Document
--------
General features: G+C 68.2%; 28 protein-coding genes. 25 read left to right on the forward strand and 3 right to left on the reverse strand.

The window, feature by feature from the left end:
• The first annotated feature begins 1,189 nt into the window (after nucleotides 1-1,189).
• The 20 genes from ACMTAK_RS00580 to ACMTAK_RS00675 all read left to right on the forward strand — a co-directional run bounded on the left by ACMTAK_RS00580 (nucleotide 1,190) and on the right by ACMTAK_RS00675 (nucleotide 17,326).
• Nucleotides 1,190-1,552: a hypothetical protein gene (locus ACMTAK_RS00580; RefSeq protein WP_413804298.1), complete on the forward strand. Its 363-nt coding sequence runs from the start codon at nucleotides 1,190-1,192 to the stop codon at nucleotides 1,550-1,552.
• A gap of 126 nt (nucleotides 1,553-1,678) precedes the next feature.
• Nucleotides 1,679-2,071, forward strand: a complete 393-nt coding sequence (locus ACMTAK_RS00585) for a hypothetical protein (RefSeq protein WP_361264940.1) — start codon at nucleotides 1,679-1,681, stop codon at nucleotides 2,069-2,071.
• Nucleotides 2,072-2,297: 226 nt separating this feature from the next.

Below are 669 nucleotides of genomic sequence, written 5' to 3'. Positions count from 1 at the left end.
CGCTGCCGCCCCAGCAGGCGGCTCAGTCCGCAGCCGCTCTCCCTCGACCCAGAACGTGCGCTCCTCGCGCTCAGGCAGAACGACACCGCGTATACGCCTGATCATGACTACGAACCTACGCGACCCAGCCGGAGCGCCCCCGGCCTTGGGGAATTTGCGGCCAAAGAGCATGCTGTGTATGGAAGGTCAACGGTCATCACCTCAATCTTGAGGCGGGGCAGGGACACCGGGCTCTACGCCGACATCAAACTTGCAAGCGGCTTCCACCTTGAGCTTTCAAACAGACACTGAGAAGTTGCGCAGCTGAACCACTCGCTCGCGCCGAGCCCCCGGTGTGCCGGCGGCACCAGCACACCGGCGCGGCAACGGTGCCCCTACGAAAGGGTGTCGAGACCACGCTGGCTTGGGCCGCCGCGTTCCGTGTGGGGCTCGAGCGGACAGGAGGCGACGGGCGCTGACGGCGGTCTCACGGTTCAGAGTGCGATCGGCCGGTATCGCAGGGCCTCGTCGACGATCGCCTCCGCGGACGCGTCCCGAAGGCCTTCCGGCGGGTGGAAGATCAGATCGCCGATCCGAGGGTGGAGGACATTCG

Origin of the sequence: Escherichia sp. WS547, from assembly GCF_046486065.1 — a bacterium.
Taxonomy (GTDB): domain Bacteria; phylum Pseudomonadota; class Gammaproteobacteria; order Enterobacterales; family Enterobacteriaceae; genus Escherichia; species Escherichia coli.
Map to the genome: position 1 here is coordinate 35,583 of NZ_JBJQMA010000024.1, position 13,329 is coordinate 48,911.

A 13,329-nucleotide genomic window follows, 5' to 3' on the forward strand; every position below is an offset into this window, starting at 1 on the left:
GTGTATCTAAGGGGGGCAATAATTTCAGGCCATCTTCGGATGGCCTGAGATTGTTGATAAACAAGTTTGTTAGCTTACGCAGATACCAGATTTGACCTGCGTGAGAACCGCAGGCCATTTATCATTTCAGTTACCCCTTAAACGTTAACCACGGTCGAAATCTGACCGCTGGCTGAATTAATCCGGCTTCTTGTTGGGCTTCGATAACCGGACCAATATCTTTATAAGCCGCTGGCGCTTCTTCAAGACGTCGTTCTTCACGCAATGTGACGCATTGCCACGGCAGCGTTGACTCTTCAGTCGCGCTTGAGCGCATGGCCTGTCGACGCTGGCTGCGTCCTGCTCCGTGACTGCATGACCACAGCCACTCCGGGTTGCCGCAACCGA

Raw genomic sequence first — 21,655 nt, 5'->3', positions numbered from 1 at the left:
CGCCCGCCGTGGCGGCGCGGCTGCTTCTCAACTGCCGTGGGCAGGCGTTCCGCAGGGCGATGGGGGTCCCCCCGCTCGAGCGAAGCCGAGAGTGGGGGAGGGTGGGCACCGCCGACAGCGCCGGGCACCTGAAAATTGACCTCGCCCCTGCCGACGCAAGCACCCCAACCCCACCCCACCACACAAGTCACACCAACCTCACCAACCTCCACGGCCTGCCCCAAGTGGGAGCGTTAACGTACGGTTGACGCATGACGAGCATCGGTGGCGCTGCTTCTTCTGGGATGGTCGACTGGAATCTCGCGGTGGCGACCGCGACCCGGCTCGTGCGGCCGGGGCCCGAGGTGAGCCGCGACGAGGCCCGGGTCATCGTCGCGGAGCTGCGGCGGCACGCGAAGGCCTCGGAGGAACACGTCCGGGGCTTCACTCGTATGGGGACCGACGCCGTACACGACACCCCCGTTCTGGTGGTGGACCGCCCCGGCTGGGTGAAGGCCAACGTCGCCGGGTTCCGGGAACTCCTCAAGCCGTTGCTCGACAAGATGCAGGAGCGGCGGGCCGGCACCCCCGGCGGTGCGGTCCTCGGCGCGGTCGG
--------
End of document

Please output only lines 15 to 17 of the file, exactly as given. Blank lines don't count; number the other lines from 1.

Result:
GTGTATCTAAGGGGGGCAATAATTTCAGGCCATCTTCGGATGGCCTGAGATTGTTGATAAACAAGTTTGTTAGCTTACGCAGATACCAGATTTGACCTGCGTGAGAACCGCAGGCCATTTATCATTTCAGTTACCCCTTAAACGTTAACCACGGTCGAAATCTGACCGCTGGCTGAATTAATCCGGCTTCTTGTTGGGCTTCGATAACCGGACCAATATCTTTATAAGCCGCTGGCGCTTCTTCAAGACGTCGTTCTTCACGCAATGTGACGCATTGCCACGGCAGCGTTGACTCTTCAGTCGCGCTTGAGCGCATGGCCTGTCGACGCTGGCTGCGTCCTGCTCCGTGACTGCATGACCACAGCCACTCCGGGTTGCCGCAACCGA

Raw genomic sequence first — 21,655 nt, 5'->3', positions numbered from 1 at the left:
CGCCCGCCGTGGCGGCGCGGCTGCTTCTCAACTGCCGTGGGCAGGCGTTCCGCAGGGCGATGGGGGTCCCCCCGCTCGAGCGAAGCCGAGAGTGGGGGAGGGTGGGCACCGCCGACAGCGCCGGGCACCTGAAAATTGACCTCGCCCCTGCCGACGCAAGCACCCCAACCCCACCCCACCACACAAGTCACACCAACCTCACCAACCTCCACGGCCTGCCCCAAGTGGGAGCGTTAACGTACGGTTGACGCATGACGAGCATCGGTGGCGCTGCTTCTTCTGGGATGGTCGACTGGAATCTCGCGGTGGCGACCGCGACCCGGCTCGTGCGGCCGGGGCCCGAGGTGAGCCGCGACGAGGCCCGGGTCATCGTCGCGGAGCTGCGGCGGCACGCGAAGGCCTCGGAGGAACACGTCCGGGGCTTCACTCGTATGGGGACCGACGCCGTACACGACACCCCCGTTCTGGTGGTGGACCGCCCCGGCTGGGTGAAGGCCAACGTCGCCGGGTTCCGGGAACTCCTCAAGCCGTTGCTCGACAAGATGCAGGAGCGGCGGGCCGGCACCCCCGGCGGTGCGGTCCTCGGCGCGGTCGG